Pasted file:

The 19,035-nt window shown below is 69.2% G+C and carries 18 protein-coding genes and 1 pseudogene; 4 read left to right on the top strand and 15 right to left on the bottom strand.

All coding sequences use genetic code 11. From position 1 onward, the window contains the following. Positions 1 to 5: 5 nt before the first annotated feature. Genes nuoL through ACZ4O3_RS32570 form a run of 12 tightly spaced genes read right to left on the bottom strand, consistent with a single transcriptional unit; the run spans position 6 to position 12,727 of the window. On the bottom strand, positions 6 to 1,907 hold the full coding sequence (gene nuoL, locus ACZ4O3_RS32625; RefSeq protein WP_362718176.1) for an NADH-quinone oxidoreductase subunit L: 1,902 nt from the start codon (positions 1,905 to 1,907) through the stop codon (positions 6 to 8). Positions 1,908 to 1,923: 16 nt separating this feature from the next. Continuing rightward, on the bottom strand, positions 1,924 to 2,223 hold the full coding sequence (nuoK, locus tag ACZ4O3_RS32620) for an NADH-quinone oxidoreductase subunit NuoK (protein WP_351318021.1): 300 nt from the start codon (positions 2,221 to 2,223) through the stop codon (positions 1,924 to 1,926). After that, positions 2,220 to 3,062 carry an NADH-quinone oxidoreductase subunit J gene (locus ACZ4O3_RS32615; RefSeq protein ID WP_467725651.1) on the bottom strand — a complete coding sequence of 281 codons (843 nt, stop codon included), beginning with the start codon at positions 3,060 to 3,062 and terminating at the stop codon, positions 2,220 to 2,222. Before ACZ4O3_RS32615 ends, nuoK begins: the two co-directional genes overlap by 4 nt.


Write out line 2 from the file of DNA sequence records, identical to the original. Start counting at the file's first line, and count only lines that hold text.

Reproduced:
All coding sequences use genetic code 11. From position 1 onward, the window contains the following. Positions 1 to 5: 5 nt before the first annotated feature. Genes nuoL through ACZ4O3_RS32570 form a run of 12 tightly spaced genes read right to left on the bottom strand, consistent with a single transcriptional unit; the run spans position 6 to position 12,727 of the window. On the bottom strand, positions 6 to 1,907 hold the full coding sequence (gene nuoL, locus ACZ4O3_RS32625; RefSeq protein WP_362718176.1) for an NADH-quinone oxidoreductase subunit L: 1,902 nt from the start codon (positions 1,905 to 1,907) through the stop codon (positions 6 to 8). Positions 1,908 to 1,923: 16 nt separating this feature from the next. Continuing rightward, on the bottom strand, positions 1,924 to 2,223 hold the full coding sequence (nuoK, locus tag ACZ4O3_RS32620) for an NADH-quinone oxidoreductase subunit NuoK (protein WP_351318021.1): 300 nt from the start codon (positions 2,221 to 2,223) through the stop codon (positions 1,924 to 1,926). After that, positions 2,220 to 3,062 carry an NADH-quinone oxidoreductase subunit J gene (locus ACZ4O3_RS32615; RefSeq protein ID WP_467725651.1) on the bottom strand — a complete coding sequence of 281 codons (843 nt, stop codon included), beginning with the start codon at positions 3,060 to 3,062 and terminating at the stop codon, positions 2,220 to 2,222. Before ACZ4O3_RS32615 ends, nuoK begins: the two co-directional genes overlap by 4 nt.